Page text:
“Way beyond a transport hub”: Darwin’s aviation history from the great race to today
When filmmaker Andrew Hyde set out to research the history of aviation in the Northern Territory, there was no shortage of colourful tales of derring-do.
As the gateway to Northern Australia, Darwin’s aviation story was launched by an international event that for its day has been likened to the Apollo moon landing.
That event was the arrival of the Smith brothers in a Vickers Vimy to claim the £10,000 prize from the Australian Government for the first flight from England in what was dubbed “The Great Race”.
The 10 December 1919 arrival of war hero Captain Ross Smith, brother Keith and mechanics James Bennett and Wally Shiers at what had been a horse paddock at Fannie Bay was just the start.
A parade of famous aerial adventurers — including Bert Hinkler, Amy Johnson, Amelia Erhardt and Charles Kingsford Smith — would go on to pass through Darwin.
Nor would the drama end there: other significant events would include Japanese bomb attacks, cold war intrigue and Cyclone Tracy.
But Hyde chooses to start his film, The Sweet Note of the Engine, with the more contemporary story of the evacuation to Darwin of the victims of the 2002 Bali bombings.
It was an event in which the movie producer was personally involved as a news cameraman and something he says puts Darwin Airport’s strategic location in a contemporary setting.
He recalls a fleet of Hercules aircraft landing at Darwin airport with dozens of Australian victims being triaged on the tarmac.
“The pictures are amazing,” he said.
“I was at the airport that night as a cameraman when those flights came in and it really was, especially the first bombing, quite remarkable.
“Every ambulance in the greater Darwin area was parked at the back gate of Darwin airport — it was just extraordinary.”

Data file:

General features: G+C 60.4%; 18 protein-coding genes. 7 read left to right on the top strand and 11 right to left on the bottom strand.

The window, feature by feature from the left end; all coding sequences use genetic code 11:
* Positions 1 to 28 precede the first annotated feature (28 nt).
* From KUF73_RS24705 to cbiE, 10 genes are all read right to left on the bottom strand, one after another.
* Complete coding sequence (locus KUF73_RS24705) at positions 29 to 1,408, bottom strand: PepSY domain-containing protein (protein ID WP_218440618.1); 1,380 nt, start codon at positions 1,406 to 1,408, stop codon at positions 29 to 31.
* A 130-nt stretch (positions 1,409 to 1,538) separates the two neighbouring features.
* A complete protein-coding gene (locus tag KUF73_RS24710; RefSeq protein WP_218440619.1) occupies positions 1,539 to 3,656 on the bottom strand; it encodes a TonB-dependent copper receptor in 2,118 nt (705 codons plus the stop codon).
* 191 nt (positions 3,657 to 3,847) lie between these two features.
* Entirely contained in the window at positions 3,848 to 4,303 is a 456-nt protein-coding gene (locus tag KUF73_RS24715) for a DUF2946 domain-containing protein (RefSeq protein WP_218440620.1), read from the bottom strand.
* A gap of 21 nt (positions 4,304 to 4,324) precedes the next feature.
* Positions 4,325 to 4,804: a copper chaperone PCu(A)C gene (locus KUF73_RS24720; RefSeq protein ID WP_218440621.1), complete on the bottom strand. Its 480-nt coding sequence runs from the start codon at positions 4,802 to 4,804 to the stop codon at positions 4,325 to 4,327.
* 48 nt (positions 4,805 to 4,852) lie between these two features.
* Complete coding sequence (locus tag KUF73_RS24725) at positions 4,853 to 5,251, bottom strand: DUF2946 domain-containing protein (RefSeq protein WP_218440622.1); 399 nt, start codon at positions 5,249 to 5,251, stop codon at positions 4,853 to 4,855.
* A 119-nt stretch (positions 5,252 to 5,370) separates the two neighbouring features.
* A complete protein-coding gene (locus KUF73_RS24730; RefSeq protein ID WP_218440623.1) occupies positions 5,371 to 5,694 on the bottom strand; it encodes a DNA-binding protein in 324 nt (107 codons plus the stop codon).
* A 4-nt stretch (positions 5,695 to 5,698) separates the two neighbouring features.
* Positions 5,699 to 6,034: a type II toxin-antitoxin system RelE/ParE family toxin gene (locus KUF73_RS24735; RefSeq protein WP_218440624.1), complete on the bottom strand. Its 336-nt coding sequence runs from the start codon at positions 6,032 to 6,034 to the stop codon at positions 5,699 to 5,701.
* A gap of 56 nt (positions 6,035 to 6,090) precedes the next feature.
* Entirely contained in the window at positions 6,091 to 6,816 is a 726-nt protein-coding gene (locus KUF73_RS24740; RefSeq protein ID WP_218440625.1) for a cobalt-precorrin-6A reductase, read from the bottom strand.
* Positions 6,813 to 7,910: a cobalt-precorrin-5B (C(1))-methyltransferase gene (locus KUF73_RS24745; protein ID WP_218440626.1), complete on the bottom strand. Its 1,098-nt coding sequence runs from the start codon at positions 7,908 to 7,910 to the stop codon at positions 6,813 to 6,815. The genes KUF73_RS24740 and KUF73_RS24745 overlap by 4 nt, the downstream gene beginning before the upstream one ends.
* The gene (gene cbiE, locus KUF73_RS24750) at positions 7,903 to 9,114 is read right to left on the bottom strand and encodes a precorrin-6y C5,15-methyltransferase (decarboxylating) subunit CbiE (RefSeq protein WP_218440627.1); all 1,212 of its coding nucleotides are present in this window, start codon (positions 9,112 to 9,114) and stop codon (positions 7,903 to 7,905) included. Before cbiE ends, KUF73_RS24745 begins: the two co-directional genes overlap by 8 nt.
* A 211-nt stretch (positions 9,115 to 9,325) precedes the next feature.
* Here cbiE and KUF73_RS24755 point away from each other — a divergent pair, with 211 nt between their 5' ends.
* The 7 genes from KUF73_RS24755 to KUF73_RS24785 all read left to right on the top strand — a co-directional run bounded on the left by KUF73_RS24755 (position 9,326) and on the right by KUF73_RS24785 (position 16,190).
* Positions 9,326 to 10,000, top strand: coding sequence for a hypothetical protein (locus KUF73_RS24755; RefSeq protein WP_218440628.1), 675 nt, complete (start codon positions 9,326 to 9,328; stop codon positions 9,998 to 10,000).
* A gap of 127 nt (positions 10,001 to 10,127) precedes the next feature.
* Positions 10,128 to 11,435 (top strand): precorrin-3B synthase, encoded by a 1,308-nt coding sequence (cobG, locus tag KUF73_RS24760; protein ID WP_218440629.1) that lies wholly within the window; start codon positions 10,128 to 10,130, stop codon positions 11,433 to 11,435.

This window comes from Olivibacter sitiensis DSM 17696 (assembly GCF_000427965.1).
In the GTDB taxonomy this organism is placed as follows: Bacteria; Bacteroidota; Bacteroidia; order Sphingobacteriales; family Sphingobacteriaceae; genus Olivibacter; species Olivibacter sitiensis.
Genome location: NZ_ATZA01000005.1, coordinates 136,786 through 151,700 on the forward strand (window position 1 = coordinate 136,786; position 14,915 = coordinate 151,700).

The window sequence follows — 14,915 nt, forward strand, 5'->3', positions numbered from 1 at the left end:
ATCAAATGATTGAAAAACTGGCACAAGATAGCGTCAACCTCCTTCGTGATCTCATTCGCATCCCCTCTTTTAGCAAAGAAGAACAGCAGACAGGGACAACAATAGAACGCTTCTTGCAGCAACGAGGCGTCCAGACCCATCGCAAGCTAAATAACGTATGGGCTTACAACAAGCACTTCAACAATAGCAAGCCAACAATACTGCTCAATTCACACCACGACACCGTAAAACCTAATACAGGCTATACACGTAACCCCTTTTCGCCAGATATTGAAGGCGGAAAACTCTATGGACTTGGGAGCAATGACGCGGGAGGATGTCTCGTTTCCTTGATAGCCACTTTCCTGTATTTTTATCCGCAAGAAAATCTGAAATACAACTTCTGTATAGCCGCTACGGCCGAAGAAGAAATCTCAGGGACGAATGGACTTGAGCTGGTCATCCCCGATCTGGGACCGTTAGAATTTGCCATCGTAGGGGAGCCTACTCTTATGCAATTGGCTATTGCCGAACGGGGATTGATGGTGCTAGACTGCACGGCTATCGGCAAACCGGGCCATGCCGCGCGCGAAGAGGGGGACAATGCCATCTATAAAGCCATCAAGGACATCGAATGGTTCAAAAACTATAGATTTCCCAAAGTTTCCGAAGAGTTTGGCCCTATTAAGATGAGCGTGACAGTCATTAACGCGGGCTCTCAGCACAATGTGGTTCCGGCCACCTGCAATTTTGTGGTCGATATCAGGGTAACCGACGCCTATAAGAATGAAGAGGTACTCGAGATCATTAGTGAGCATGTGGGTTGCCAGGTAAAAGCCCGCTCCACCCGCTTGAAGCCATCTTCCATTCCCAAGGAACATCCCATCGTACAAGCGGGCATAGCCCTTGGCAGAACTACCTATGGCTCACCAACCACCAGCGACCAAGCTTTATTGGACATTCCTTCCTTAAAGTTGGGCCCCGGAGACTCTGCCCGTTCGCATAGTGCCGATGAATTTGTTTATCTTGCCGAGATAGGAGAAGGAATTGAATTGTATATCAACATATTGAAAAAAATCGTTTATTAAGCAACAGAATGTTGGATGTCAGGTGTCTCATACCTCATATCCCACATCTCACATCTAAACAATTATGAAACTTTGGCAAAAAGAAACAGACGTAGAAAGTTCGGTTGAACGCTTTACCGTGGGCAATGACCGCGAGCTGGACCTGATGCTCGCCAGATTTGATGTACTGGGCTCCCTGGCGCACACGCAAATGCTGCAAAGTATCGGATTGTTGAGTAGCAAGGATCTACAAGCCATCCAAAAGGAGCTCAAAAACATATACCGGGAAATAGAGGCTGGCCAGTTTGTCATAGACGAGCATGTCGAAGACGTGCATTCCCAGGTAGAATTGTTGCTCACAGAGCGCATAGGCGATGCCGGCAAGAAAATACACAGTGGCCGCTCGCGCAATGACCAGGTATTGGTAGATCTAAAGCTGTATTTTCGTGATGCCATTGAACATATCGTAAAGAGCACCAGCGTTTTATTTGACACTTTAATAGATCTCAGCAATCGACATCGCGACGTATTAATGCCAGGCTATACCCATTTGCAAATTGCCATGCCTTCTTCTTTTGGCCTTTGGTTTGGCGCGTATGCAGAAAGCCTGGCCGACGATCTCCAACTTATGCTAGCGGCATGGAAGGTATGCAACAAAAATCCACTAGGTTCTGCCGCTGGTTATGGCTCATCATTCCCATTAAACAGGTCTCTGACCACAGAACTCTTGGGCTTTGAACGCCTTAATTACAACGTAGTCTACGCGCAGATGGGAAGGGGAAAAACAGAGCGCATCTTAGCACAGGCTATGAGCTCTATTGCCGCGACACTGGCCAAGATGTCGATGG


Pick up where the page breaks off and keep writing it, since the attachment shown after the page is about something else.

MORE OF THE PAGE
It is then Hyde cuts back to the landing by the Smiths and where it all began.
He was inspired to do the film of a comprehensive history of Top End aviation launched by Darwin Airport and authored by Peter and Sheila Forest, The World Flies in and Darwin takes Off!
The son of a newspaper photographer who has become an award-winning Top End cinematographer, he now has his own production company and thought the region’s colourful aviation history would make a good film.
Northern Territory Airports agreed to sponsor the film in partnership with Screen Territory and the National Care and Trauma Response Centre.
Hyde was particularly keen to highlight the courage and resolve of the early pioneers and considers the Smiths’ flight to be the documentary’s highlight.
Their epic trip took 27 days and 20 hours from Hounslow airfield in London at an average speed of 137kmh.
The crew endured freezing conditions in an open cockpit as they made their way across the Middle East, India and South-East Asia to land in Darwin on a wet afternoon.
“To actually spend some time and really delve into that and research it was pretty rewarding,” he says.
“It was a remarkable flight. I have a grab in the film from a local historian saying and I take his point.
“I did focus a bit on the achievements of Wally Shiers and Jim Bennet, the mechanics that were on that flight, because they tend to get overlooked.
“And as I’m sure you know, the achievement from an engineering perspective was pretty remarkable.
“Those two blokes were in the rear compartment of that aircraft for about a month, getting battered about at 7000ft every day. You can imagine the conditions; they must have been horrific.”
The Smiths plane was not the first to land in the Northern Territory but it was the first to land in Darwin.